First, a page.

Lang said Amtrak can’t afford the full cost of the track improvements itself and it’s unlikely that Congress would provide the money.

A New Mexico legislative committee heard testimony this week about the fate of the Southwest Chief. Amtrak officials said that unless the states agreed to pay for track repairs that the Chief might be rerouted through Wichita, Kan., and Amarillo, Texas, via the busy BNSF Transcon route, which hosts more than 100 freight trains a day.

In an agreement made during the administration of former Gov. Bill Richardson, New Mexico agreed to buy the 182 miles of the track the Southwest Chief uses between the Colorado border and Lamy.

But earlier this year. BNSF and the Martinez administration agreed to cancel the sale.

The state Department of Transportation is seeking public comment on its five-year rail plan which, according to a news release, “identifies current and future passenger and freight rail facilities, services, needs, issues and opportunities.”

Among those appearing before the Legislature’s Transportation Infrastructure Revenue Subcommittee to endorse state funding for the track were Raton Mayor Pro-Tem Chris Candelario, Mora County Commission Chairman John Olivas, Las Vegas Mayor Alfonso Ortiz and Santa Fe Mayor David Coss.

All of the county and municipal officials as well as most of the senators and representatives on the subcommittee favored the expenditure, citing the benefits to the economies of communities along the route.

“From New Mexico’s perspective, this is a cheap proposal,” state Sen. Timothy Keller, D-Bernalillo. “This price tag, I think, is very low and very feasible.”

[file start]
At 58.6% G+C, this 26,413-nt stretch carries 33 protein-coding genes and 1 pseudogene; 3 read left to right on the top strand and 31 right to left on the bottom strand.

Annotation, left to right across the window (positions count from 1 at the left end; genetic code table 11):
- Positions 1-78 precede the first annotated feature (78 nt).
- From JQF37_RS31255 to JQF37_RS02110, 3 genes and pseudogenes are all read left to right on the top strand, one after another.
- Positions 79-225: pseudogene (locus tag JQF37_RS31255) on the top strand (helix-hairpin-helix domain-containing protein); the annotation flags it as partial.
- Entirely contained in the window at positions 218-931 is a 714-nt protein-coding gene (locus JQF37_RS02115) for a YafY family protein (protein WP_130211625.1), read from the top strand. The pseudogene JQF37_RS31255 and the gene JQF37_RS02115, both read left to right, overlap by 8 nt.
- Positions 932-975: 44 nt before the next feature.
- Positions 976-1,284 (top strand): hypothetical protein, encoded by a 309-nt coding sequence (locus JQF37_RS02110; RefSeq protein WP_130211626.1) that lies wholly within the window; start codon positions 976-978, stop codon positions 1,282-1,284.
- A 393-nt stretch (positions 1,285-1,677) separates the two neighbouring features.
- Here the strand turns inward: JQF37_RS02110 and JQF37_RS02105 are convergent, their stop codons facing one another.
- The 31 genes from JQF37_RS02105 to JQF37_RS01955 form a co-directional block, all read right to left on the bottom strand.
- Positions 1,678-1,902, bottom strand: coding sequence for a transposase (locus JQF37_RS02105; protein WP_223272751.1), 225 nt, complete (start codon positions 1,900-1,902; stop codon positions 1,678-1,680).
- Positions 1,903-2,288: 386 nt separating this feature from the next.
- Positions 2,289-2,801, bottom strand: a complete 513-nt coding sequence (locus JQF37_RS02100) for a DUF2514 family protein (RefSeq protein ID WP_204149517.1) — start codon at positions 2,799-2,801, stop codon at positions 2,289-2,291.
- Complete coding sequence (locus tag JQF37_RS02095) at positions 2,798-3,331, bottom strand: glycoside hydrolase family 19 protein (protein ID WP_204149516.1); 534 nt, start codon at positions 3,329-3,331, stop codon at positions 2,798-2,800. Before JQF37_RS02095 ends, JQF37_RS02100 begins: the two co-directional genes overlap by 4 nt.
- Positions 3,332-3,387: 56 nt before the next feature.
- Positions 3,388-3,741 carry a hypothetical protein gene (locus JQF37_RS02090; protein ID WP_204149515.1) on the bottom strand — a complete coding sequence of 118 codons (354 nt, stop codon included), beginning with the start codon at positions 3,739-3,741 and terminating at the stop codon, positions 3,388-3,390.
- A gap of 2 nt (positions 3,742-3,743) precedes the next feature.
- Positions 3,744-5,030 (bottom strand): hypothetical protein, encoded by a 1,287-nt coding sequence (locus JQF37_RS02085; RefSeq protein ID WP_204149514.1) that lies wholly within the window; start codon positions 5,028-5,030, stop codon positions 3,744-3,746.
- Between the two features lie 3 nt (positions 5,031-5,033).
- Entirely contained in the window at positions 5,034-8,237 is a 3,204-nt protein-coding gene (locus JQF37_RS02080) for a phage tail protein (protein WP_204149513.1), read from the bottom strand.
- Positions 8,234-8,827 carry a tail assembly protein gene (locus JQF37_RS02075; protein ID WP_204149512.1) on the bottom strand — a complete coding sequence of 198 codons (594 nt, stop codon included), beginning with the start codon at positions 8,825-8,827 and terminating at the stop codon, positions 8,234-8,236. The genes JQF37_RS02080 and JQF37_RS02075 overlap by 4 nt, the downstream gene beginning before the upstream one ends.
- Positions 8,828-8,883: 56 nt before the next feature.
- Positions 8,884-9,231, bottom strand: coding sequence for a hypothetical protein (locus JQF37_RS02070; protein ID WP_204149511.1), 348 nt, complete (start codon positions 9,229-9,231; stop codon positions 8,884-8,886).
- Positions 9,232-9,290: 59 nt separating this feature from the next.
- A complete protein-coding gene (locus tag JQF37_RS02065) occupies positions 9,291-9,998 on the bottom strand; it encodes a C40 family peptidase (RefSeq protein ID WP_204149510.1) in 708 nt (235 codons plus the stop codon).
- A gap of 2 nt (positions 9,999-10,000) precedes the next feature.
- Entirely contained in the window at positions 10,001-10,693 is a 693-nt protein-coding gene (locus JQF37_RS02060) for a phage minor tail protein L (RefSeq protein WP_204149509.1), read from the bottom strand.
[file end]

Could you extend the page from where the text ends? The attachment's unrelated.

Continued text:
Colfax County Commissioner Bill Sauble told lawmakers that “The continuation of the passenger train through Northern New Mexico is vital to the economic well-being of each of the counties, cities and towns in the region.

In New Mexico, there’s an estimated $29 million annual economic impact from spending related to train passengers.

During fiscal year 2013, more than 12,500 passengers got on or off the Southwest Chief at the Lamy depot, and nearly 125,000 passengers boarded or disembarked from the Chief in New Mexico.

If no track maintenance deal is reached, Amtrak’s Lang said the Southwest Chief could continue serving Albuquerque,  but Raton, Las Vegas and Lamy, which is near Santa Fe, would lose service.

Amtrak would no longer serve Hutchinson, Dodge City and Garden City in Kansas, and Lamar, La Junta and Trinidad in Colorado if the Southwest Chief route is changed.

“Losing this Amtrak would devastate us,” said Candelario.

Olivas said losing Amtrak service would “be a substantial hit to our county government.”

A report presented to lawmakers indicates the rail line provides 368 jobs and $30 million in economic benefit in New Mexico each year.

Philmont Scout Ranch near Raton is one of the groups that could feel the pain of losing the Chief.

“The train has always been a viable option for nearly 4,000 people each summer,” said Mark Anderson, director of programming for Philmont Ranch.

Pact Reached for Amtrak to use SPUD

November 13, 2013

St. Paul Union Depot will soon be the Twin Cities stop for Amtrak’s Empire Builder after public officials approved a 20-year lease with Amtrak this week.

The Ramsey County Board of Commissioners  approved the lease and service is expected to begin “in the first quarter of 2014,” according to the agreement.

The Chicago-Seattle/Portland train was supposed to begin serving SPUD in December 2012, but an agreement among Amtrak, BNSF, Canadian Pacific, Union Pacific, Ramsey County, and the Federal Railroad Administration took longer than expected.

New tracks were installed in October that will connect SPUD’s platform to nearby CP and UP mainline tracks.  Signal work and testing must still be completed before the tracks are ready for service.

Amtrak will use 3,800 square feet of space for ticketing, baggage handling, a first class passenger lounge, offices, and a staff area.